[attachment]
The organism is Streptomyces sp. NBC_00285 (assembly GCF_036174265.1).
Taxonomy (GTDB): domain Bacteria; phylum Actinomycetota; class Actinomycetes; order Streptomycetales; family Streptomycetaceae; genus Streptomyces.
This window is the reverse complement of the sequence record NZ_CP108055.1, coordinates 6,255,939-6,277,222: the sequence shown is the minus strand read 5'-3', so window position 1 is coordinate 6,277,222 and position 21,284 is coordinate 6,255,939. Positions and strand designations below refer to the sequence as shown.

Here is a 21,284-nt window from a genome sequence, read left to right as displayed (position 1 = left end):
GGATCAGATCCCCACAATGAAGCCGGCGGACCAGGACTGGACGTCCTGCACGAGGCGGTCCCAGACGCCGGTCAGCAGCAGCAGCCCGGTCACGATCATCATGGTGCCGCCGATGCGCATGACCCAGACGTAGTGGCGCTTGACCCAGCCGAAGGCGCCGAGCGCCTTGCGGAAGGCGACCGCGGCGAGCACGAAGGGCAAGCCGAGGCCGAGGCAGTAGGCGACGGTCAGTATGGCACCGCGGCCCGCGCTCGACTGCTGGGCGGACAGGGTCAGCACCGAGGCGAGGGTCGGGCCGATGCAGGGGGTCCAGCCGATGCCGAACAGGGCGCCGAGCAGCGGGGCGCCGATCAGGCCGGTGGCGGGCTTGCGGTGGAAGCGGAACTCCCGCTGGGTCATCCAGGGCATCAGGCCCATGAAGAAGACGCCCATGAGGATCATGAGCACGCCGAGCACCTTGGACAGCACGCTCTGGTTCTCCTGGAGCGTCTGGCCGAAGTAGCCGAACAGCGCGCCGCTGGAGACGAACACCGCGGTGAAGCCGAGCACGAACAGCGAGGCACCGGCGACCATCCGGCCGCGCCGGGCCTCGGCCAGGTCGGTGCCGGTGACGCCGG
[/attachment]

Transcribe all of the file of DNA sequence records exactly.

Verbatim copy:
The organism is Streptomyces sp. NBC_00285 (assembly GCF_036174265.1).
Taxonomy (GTDB): domain Bacteria; phylum Actinomycetota; class Actinomycetes; order Streptomycetales; family Streptomycetaceae; genus Streptomyces.
This window is the reverse complement of the sequence record NZ_CP108055.1, coordinates 6,255,939-6,277,222: the sequence shown is the minus strand read 5'-3', so window position 1 is coordinate 6,277,222 and position 21,284 is coordinate 6,255,939. Positions and strand designations below refer to the sequence as shown.

Here is a 21,284-nt window from a genome sequence, read left to right as displayed (position 1 = left end):
GGATCAGATCCCCACAATGAAGCCGGCGGACCAGGACTGGACGTCCTGCACGAGGCGGTCCCAGACGCCGGTCAGCAGCAGCAGCCCGGTCACGATCATCATGGTGCCGCCGATGCGCATGACCCAGACGTAGTGGCGCTTGACCCAGCCGAAGGCGCCGAGCGCCTTGCGGAAGGCGACCGCGGCGAGCACGAAGGGCAAGCCGAGGCCGAGGCAGTAGGCGACGGTCAGTATGGCACCGCGGCCCGCGCTCGACTGCTGGGCGGACAGGGTCAGCACCGAGGCGAGGGTCGGGCCGATGCAGGGGGTCCAGCCGATGCCGAACAGGGCGCCGAGCAGCGGGGCGCCGATCAGGCCGGTGGCGGGCTTGCGGTGGAAGCGGAACTCCCGCTGGGTCATCCAGGGCATCAGGCCCATGAAGAAGACGCCCATGAGGATCATGAGCACGCCGAGCACCTTGGACAGCACGCTCTGGTTCTCCTGGAGCGTCTGGCCGAAGTAGCCGAACAGCGCGCCGCTGGAGACGAACACCGCGGTGAAGCCGAGCACGAACAGCGAGGCACCGGCGACCATCCGGCCGCGCCGGGCCTCGGCCAGGTCGGTGCCGGTGACGCCGG